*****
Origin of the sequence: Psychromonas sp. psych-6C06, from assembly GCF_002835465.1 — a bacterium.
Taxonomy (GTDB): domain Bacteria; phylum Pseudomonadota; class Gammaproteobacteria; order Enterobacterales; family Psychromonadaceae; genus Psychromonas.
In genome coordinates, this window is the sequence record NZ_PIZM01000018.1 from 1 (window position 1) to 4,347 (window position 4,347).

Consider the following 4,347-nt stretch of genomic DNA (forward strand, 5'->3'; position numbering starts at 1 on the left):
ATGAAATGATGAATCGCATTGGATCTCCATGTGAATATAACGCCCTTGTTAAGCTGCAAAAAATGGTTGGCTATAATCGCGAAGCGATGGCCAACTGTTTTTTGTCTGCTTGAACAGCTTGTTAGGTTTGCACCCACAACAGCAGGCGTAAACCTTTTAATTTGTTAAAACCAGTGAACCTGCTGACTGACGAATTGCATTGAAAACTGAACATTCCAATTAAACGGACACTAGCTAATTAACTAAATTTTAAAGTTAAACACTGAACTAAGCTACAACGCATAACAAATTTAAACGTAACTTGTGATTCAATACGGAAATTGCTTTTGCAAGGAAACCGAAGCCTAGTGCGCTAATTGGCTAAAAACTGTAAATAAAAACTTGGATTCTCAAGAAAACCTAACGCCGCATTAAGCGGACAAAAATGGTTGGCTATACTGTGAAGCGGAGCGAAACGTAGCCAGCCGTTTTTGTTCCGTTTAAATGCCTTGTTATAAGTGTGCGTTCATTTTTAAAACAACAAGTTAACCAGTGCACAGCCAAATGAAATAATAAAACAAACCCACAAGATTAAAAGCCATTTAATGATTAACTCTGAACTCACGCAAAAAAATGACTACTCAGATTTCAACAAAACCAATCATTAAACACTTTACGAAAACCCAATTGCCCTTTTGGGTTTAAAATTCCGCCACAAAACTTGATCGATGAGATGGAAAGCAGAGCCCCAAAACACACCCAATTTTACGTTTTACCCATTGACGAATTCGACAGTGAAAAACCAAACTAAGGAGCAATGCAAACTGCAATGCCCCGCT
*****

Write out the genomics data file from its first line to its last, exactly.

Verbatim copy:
Origin of the sequence: Psychromonas sp. psych-6C06, from assembly GCF_002835465.1 — a bacterium.
Taxonomy (GTDB): domain Bacteria; phylum Pseudomonadota; class Gammaproteobacteria; order Enterobacterales; family Psychromonadaceae; genus Psychromonas.
In genome coordinates, this window is the sequence record NZ_PIZM01000018.1 from 1 (window position 1) to 4,347 (window position 4,347).

Consider the following 4,347-nt stretch of genomic DNA (forward strand, 5'->3'; position numbering starts at 1 on the left):
ATGAAATGATGAATCGCATTGGATCTCCATGTGAATATAACGCCCTTGTTAAGCTGCAAAAAATGGTTGGCTATAATCGCGAAGCGATGGCCAACTGTTTTTTGTCTGCTTGAACAGCTTGTTAGGTTTGCACCCACAACAGCAGGCGTAAACCTTTTAATTTGTTAAAACCAGTGAACCTGCTGACTGACGAATTGCATTGAAAACTGAACATTCCAATTAAACGGACACTAGCTAATTAACTAAATTTTAAAGTTAAACACTGAACTAAGCTACAACGCATAACAAATTTAAACGTAACTTGTGATTCAATACGGAAATTGCTTTTGCAAGGAAACCGAAGCCTAGTGCGCTAATTGGCTAAAAACTGTAAATAAAAACTTGGATTCTCAAGAAAACCTAACGCCGCATTAAGCGGACAAAAATGGTTGGCTATACTGTGAAGCGGAGCGAAACGTAGCCAGCCGTTTTTGTTCCGTTTAAATGCCTTGTTATAAGTGTGCGTTCATTTTTAAAACAACAAGTTAACCAGTGCACAGCCAAATGAAATAATAAAACAAACCCACAAGATTAAAAGCCATTTAATGATTAACTCTGAACTCACGCAAAAAAATGACTACTCAGATTTCAACAAAACCAATCATTAAACACTTTACGAAAACCCAATTGCCCTTTTGGGTTTAAAATTCCGCCACAAAACTTGATCGATGAGATGGAAAGCAGAGCCCCAAAACACACCCAATTTTACGTTTTACCCATTGACGAATTCGACAGTGAAAAACCAAACTAAGGAGCAATGCAAACTGCAATGCCCCGCT